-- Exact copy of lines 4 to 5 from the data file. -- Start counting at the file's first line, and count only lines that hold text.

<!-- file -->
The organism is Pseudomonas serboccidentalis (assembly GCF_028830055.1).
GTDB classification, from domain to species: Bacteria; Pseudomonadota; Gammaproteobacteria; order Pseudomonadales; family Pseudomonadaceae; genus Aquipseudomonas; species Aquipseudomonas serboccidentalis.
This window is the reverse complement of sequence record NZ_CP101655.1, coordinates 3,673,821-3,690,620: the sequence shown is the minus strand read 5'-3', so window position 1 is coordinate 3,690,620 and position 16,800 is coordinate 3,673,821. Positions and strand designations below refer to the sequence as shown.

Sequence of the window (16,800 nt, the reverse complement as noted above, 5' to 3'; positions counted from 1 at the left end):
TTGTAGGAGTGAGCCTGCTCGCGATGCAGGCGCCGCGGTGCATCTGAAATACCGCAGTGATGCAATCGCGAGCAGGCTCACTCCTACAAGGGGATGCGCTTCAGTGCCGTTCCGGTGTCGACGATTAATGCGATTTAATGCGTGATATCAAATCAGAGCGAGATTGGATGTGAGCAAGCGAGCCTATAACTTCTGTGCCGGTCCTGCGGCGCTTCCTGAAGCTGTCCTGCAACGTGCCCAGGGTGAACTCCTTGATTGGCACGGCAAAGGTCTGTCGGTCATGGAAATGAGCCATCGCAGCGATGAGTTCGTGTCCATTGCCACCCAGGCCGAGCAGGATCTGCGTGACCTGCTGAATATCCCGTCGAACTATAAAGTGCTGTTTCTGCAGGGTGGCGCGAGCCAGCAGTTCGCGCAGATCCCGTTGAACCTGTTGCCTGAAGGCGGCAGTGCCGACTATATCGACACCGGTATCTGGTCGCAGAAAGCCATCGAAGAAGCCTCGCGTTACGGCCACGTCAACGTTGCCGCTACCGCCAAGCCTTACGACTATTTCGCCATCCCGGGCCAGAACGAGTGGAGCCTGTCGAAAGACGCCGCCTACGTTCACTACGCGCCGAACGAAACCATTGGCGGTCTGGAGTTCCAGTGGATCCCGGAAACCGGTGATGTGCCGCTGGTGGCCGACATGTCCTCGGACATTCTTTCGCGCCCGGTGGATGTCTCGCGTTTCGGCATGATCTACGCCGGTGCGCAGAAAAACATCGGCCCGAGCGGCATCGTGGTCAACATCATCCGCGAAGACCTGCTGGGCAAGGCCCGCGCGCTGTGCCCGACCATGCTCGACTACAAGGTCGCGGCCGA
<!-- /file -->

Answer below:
Sequence of the window (16,800 nt, the reverse complement as noted above, 5' to 3'; positions counted from 1 at the left end):
TTGTAGGAGTGAGCCTGCTCGCGATGCAGGCGCCGCGGTGCATCTGAAATACCGCAGTGATGCAATCGCGAGCAGGCTCACTCCTACAAGGGGATGCGCTTCAGTGCCGTTCCGGTGTCGACGATTAATGCGATTTAATGCGTGATATCAAATCAGAGCGAGATTGGATGTGAGCAAGCGAGCCTATAACTTCTGTGCCGGTCCTGCGGCGCTTCCTGAAGCTGTCCTGCAACGTGCCCAGGGTGAACTCCTTGATTGGCACGGCAAAGGTCTGTCGGTCATGGAAATGAGCCATCGCAGCGATGAGTTCGTGTCCATTGCCACCCAGGCCGAGCAGGATCTGCGTGACCTGCTGAATATCCCGTCGAACTATAAAGTGCTGTTTCTGCAGGGTGGCGCGAGCCAGCAGTTCGCGCAGATCCCGTTGAACCTGTTGCCTGAAGGCGGCAGTGCCGACTATATCGACACCGGTATCTGGTCGCAGAAAGCCATCGAAGAAGCCTCGCGTTACGGCCACGTCAACGTTGCCGCTACCGCCAAGCCTTACGACTATTTCGCCATCCCGGGCCAGAACGAGTGGAGCCTGTCGAAAGACGCCGCCTACGTTCACTACGCGCCGAACGAAACCATTGGCGGTCTGGAGTTCCAGTGGATCCCGGAAACCGGTGATGTGCCGCTGGTGGCCGACATGTCCTCGGACATTCTTTCGCGCCCGGTGGATGTCTCGCGTTTCGGCATGATCTACGCCGGTGCGCAGAAAAACATCGGCCCGAGCGGCATCGTGGTCAACATCATCCGCGAAGACCTGCTGGGCAAGGCCCGCGCGCTGTGCCCGACCATGCTCGACTACAAGGTCGCGGCCGA